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Hexagon: Mining safely with rock-solid technology

April 7, 2022  - By
Photo:BeyondImages/iStock/Getty Images Plus/Getty Images

A mining road-train loaded with ore passes through an outback town. A Hexagon system will guide autonomous movement of similar heavy vehicles. Photo: BeyondImages/iStock/Getty Images Plus/Getty Images

Hexagon’s Autonomy & Positioning and Mining divisions recently partnered with Mineral Resources Limited (MRL), a mining services company, to develop an automated road-train solution for deployment on MRL’s haulage fleet over the next two years. The solution integrates drive-by-wire technology with an autonomous management system to orchestrate vehicle movement in road-train haulage to improve safety, productivity and sustainability. We asked Lee Baldwin, the director of Hexagon’s Autonomy & Positioning division, a few questions about the system.

What does an automated road-train do?

It is for haulage on roads hundreds of kilometers long. It first will be used to move ore from a mine processing facility in the Pilbara region of Western Australia, about 1,200 kilometers north of Perth, to Port Hedland, where it is loaded on ships bound for Asia for use in steel mills. Typically, this is done using either rail or a road train, which is a highway truck pulling multiple trailers. Today, a person drives a road train.

What motivated this project?

Mines have difficulty finding drivers for mining trucks and road trains because the mines are very far away from the nearest city, Perth, so they must fly workers in and out, which is very costly. Many of them are on 10-day shifts. Also, there are safety concerns.

How does an automated road-train work?

It requires three typical subsystems that you would have on any autonomous vehicle. The first one is positioning, including redundant GNSS receivers with our TerraStar correction services. The second is a perception system for collision avoidance, using our HxGN MineProtect Collision Avoidance System. The third one is route planning. We will start by platooning, with a driver in the first truck, which will be followed by three unmanned ones, each towing multiple trailers. Each truck will have the positioning, perception and route-planning systems. Later, we will achieve full autonomy by removing the driver from the lead vehicle.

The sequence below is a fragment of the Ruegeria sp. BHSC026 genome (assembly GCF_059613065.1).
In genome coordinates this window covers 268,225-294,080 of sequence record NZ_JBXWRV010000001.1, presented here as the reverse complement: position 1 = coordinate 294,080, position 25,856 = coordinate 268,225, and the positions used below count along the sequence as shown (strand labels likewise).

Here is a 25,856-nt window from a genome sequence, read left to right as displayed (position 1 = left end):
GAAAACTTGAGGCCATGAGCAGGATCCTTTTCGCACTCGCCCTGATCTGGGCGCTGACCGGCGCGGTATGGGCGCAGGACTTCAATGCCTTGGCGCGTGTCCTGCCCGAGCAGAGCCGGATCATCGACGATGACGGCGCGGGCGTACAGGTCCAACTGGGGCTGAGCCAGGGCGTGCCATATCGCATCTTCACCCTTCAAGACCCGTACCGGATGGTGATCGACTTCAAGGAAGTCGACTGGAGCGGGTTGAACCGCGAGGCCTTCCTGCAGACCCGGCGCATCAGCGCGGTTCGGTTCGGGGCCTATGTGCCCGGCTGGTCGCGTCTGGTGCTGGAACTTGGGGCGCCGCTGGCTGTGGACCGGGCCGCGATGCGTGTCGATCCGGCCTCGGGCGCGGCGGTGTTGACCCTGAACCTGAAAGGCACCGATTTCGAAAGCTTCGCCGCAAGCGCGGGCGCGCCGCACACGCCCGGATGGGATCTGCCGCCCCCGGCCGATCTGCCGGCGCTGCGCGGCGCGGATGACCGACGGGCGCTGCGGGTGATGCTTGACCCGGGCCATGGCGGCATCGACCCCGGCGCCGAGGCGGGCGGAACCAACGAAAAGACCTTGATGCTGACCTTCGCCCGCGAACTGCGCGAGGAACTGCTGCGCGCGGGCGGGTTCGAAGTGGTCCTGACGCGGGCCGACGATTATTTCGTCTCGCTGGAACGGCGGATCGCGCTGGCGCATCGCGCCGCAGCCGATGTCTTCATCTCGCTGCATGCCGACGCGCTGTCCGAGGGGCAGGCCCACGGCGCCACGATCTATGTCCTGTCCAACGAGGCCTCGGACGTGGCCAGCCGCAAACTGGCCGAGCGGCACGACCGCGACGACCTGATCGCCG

How will the transfer at the mine work?

At a mine site, the road train will be commissioned in a sequestered area, then sent to a loading area where it will be loaded with ore, either automatically or by a manned wheel loader. Next, it will travel 200 kilometers to the port, where it will dump the ore. Finally, it will be decommissioned and queued up for the return journey.

Which parts are already in place and which ones are still being developed?

At Hexagon, we are already putting technology in manned mines. For example, we already have the collision-avoidance system, a fleet management system, and some sitewide planning systems. However, the trucks that the customers are choosing will have to be converted to be drive-by-wire to accommodate our autonomy system. They will use two PwrPak7 GNSS receivers and the TerraStar correction service.

About the Author:


Matteo Luccio possesses 20 years of experience as a writer and editor for GNSS and geospatial technology magazines. He began his career in the industry in 2000, serving as managing editor of GPS World and Galileo’s World, then as editor of Earth Observation Magazine and GIS Monitor. His technical articles have been published in more than 20 professional magazines, including Professional Surveyor Magazine, Apogeo Spatial and xyHt. Luccio holds a master’s degree in political science from MIT. He can be reached at mluccio@gpsworld.com or 541-543-0525.

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